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EMPLOYMENT LAW

WRONGFUL TERMINATION

Being fired can come as a shock. It can disrupt your life and sense of security. Typically, your employment is at-will in California. This means that an employer has the right to terminate an employee at any time, for any lawful reason, even if that reason is not fair. However, an employer cannot terminate an employee for an unlawful reason. An employer cannot terminate an employee for:

  • a discriminatory reason, such as because of the employee’s gender, race, disability, or because the employee is pregnant.

  • exercising a legal right, such as the right to request reasonable accommodations or the right to take medical leave.

  • reporting the employer’s unlawful conduct.

Your employer may give you a reason that seems unfair or vague, such as claiming you “aren’t a good fit,” or they might not give you a reason at all. But if your employer’s real reason is unlawful, you may have a case for wrongful termination.

The Hall Law Group has obtained millions of dollars on behalf of clients in recent years, winning favorable results in wrongful termination cases against some of California’s largest employers. Something that sets our firm apart is our willingness to take your case to trial if need be. You would be shocked how many senior partners at law firms have little or no trial experience. Most attorneys prefer to settle cases and avoid trial, even if it means accepting less money.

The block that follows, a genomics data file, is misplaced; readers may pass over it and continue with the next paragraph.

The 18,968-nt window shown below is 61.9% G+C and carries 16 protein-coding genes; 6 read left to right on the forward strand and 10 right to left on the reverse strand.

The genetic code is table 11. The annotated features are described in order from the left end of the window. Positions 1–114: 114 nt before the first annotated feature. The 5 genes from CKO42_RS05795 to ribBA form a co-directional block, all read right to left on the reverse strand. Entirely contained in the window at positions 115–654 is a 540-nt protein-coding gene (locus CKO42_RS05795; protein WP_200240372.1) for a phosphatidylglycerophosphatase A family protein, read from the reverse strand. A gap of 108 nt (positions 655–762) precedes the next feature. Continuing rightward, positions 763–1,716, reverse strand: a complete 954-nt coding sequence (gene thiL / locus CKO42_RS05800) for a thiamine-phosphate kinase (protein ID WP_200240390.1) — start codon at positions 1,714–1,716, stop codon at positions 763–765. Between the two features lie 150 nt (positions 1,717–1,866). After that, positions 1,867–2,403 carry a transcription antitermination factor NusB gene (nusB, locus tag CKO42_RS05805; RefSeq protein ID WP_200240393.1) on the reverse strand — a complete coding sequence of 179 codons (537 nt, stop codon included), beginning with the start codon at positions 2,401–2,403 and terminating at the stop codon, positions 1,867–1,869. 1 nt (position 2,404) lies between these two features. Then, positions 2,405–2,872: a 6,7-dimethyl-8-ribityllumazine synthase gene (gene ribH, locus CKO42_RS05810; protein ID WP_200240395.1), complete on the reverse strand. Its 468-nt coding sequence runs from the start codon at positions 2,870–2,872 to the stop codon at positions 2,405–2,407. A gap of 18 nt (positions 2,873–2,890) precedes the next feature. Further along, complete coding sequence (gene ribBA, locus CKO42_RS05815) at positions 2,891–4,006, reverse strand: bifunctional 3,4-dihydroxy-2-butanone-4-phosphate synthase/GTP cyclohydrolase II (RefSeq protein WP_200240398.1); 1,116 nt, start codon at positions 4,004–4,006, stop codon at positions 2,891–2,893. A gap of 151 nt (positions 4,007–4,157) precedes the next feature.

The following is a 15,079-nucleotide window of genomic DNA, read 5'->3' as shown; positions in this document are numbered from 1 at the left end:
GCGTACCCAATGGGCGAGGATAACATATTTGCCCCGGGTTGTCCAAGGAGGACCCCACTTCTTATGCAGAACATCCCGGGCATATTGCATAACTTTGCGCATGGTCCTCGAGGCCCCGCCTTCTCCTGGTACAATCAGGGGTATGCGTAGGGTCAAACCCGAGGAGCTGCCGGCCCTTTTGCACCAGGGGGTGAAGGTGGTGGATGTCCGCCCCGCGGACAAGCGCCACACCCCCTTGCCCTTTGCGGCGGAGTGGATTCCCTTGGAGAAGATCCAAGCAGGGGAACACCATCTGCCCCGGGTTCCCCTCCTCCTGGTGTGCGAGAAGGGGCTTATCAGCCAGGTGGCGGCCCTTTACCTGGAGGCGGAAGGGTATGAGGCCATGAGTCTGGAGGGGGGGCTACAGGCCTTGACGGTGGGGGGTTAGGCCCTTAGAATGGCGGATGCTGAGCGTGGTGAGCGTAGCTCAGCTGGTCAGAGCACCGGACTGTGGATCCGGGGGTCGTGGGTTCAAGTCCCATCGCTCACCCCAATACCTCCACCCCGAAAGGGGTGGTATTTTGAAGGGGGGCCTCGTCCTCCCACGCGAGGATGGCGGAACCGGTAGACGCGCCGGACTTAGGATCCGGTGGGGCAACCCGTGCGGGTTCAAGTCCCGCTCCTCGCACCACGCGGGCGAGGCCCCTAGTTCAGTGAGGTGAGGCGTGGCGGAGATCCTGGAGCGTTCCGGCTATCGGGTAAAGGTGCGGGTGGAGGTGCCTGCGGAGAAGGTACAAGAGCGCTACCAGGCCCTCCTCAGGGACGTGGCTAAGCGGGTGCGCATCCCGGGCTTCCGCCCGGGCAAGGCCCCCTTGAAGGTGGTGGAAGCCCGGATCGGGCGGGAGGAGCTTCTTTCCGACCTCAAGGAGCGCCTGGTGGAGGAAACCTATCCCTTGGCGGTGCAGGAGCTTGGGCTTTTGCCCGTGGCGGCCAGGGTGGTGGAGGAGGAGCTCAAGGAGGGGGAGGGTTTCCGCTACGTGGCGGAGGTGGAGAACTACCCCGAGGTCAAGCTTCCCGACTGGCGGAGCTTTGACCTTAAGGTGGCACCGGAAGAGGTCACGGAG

SEXUAL

HARASSMENT

Sexual harassment can take many forms. Some harassment is very overt and egregious, but often it is much more subtle and insidious – suggestive comments said in passing, showing an employee lewd photos as a “joke,” sending out inappropriate emails, touching passed off as “friendly,” etc. While sexual harassment is usually perpetrated by men against women, the fact is any man or woman can be guilty of sexual harassment. If you have experienced sexual harassment at your workplace, you are unfortunately in good company. A December 2017 news survey found that one in five Americans has experienced sexual harassment at work. Harassment of this nature can happen over a long period of time, and cause significant job, psychological, and health-related consequences.

No one deserves this. The Hall Law Group is well versed in sexual harassment lawsuits. Something that sets our firm apart is our willingness to take your case to trial if need be. You would be shocked how many senior partners at law firms have little or no trial experience. Most attorneys prefer to settle cases and avoid trial, even if it means accepting less money. Sometimes, you may want to go to trial because of the injustice you suffered and your desire to hold your harasser responsible for his or her actions. We understand and want to be your advocate.